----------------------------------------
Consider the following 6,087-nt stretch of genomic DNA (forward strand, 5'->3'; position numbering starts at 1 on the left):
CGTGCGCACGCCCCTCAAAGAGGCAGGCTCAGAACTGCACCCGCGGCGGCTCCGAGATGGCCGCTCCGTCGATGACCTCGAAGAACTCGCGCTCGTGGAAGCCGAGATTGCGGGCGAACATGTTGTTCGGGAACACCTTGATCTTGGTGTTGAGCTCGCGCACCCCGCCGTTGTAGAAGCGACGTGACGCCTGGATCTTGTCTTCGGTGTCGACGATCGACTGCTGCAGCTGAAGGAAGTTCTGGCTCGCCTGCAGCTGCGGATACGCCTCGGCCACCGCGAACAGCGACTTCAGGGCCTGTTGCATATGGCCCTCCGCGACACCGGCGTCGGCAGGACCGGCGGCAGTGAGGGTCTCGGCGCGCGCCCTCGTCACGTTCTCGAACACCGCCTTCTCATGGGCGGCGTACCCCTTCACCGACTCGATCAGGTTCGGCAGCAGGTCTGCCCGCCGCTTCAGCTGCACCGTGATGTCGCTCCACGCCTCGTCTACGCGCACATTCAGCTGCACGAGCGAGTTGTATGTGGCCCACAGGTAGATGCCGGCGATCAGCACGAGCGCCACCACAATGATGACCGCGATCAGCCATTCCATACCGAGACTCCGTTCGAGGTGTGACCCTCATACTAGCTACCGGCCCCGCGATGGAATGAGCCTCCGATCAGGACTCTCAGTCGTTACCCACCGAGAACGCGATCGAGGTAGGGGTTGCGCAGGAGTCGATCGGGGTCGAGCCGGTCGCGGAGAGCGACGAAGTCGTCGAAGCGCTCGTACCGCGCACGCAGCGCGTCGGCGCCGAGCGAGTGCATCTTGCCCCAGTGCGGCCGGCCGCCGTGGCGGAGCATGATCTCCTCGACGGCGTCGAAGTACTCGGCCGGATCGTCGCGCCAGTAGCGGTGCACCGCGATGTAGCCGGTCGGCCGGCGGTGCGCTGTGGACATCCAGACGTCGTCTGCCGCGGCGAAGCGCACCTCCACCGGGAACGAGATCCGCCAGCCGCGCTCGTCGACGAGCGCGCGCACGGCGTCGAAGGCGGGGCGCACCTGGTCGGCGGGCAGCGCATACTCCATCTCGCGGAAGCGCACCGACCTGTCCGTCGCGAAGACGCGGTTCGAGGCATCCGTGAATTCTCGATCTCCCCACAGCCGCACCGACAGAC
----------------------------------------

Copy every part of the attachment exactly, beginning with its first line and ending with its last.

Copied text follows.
Consider the following 6,087-nt stretch of genomic DNA (forward strand, 5'->3'; position numbering starts at 1 on the left):
CGTGCGCACGCCCCTCAAAGAGGCAGGCTCAGAACTGCACCCGCGGCGGCTCCGAGATGGCCGCTCCGTCGATGACCTCGAAGAACTCGCGCTCGTGGAAGCCGAGATTGCGGGCGAACATGTTGTTCGGGAACACCTTGATCTTGGTGTTGAGCTCGCGCACCCCGCCGTTGTAGAAGCGACGTGACGCCTGGATCTTGTCTTCGGTGTCGACGATCGACTGCTGCAGCTGAAGGAAGTTCTGGCTCGCCTGCAGCTGCGGATACGCCTCGGCCACCGCGAACAGCGACTTCAGGGCCTGTTGCATATGGCCCTCCGCGACACCGGCGTCGGCAGGACCGGCGGCAGTGAGGGTCTCGGCGCGCGCCCTCGTCACGTTCTCGAACACCGCCTTCTCATGGGCGGCGTACCCCTTCACCGACTCGATCAGGTTCGGCAGCAGGTCTGCCCGCCGCTTCAGCTGCACCGTGATGTCGCTCCACGCCTCGTCTACGCGCACATTCAGCTGCACGAGCGAGTTGTATGTGGCCCACAGGTAGATGCCGGCGATCAGCACGAGCGCCACCACAATGATGACCGCGATCAGCCATTCCATACCGAGACTCCGTTCGAGGTGTGACCCTCATACTAGCTACCGGCCCCGCGATGGAATGAGCCTCCGATCAGGACTCTCAGTCGTTACCCACCGAGAACGCGATCGAGGTAGGGGTTGCGCAGGAGTCGATCGGGGTCGAGCCGGTCGCGGAGAGCGACGAAGTCGTCGAAGCGCTCGTACCGCGCACGCAGCGCGTCGGCGCCGAGCGAGTGCATCTTGCCCCAGTGCGGCCGGCCGCCGTGGCGGAGCATGATCTCCTCGACGGCGTCGAAGTACTCGGCCGGATCGTCGCGCCAGTAGCGGTGCACCGCGATGTAGCCGGTCGGCCGGCGGTGCGCTGTGGACATCCAGACGTCGTCTGCCGCGGCGAAGCGCACCTCCACCGGGAACGAGATCCGCCAGCCGCGCTCGTCGACGAGCGCGCGCACGGCGTCGAAGGCGGGGCGCACCTGGTCGGCGGGCAGCGCATACTCCATCTCGCGGAAGCGCACCGACCTGTCCGTCGCGAAGACGCGGTTCGAGGCATCCGTGAATTCTCGATCTCCCCACAGCCGCACCGACAGAC